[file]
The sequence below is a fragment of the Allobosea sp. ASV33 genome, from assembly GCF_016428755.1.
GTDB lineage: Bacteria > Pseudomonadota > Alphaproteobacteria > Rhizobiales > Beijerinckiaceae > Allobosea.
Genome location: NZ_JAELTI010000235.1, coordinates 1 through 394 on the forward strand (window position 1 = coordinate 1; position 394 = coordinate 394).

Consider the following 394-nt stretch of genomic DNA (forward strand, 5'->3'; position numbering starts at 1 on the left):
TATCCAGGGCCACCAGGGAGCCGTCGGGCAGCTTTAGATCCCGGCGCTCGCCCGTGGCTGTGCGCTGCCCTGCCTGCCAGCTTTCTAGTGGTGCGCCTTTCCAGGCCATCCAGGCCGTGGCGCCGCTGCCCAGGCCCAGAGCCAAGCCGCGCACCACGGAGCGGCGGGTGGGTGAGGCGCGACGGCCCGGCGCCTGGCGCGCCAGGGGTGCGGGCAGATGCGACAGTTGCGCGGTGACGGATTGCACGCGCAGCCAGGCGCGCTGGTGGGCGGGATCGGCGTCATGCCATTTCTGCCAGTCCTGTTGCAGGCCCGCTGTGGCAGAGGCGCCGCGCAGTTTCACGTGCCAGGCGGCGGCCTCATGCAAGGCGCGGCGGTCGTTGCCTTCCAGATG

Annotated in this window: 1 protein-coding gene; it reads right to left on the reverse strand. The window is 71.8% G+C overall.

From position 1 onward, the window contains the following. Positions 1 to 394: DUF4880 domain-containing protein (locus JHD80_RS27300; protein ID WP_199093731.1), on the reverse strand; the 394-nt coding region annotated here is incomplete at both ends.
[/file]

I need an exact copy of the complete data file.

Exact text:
The sequence below is a fragment of the Allobosea sp. ASV33 genome, from assembly GCF_016428755.1.
GTDB lineage: Bacteria > Pseudomonadota > Alphaproteobacteria > Rhizobiales > Beijerinckiaceae > Allobosea.
Genome location: NZ_JAELTI010000235.1, coordinates 1 through 394 on the forward strand (window position 1 = coordinate 1; position 394 = coordinate 394).

Consider the following 394-nt stretch of genomic DNA (forward strand, 5'->3'; position numbering starts at 1 on the left):
TATCCAGGGCCACCAGGGAGCCGTCGGGCAGCTTTAGATCCCGGCGCTCGCCCGTGGCTGTGCGCTGCCCTGCCTGCCAGCTTTCTAGTGGTGCGCCTTTCCAGGCCATCCAGGCCGTGGCGCCGCTGCCCAGGCCCAGAGCCAAGCCGCGCACCACGGAGCGGCGGGTGGGTGAGGCGCGACGGCCCGGCGCCTGGCGCGCCAGGGGTGCGGGCAGATGCGACAGTTGCGCGGTGACGGATTGCACGCGCAGCCAGGCGCGCTGGTGGGCGGGATCGGCGTCATGCCATTTCTGCCAGTCCTGTTGCAGGCCCGCTGTGGCAGAGGCGCCGCGCAGTTTCACGTGCCAGGCGGCGGCCTCATGCAAGGCGCGGCGGTCGTTGCCTTCCAGATG

Annotated in this window: 1 protein-coding gene; it reads right to left on the reverse strand. The window is 71.8% G+C overall.

From position 1 onward, the window contains the following. Positions 1 to 394: DUF4880 domain-containing protein (locus JHD80_RS27300; protein ID WP_199093731.1), on the reverse strand; the 394-nt coding region annotated here is incomplete at both ends.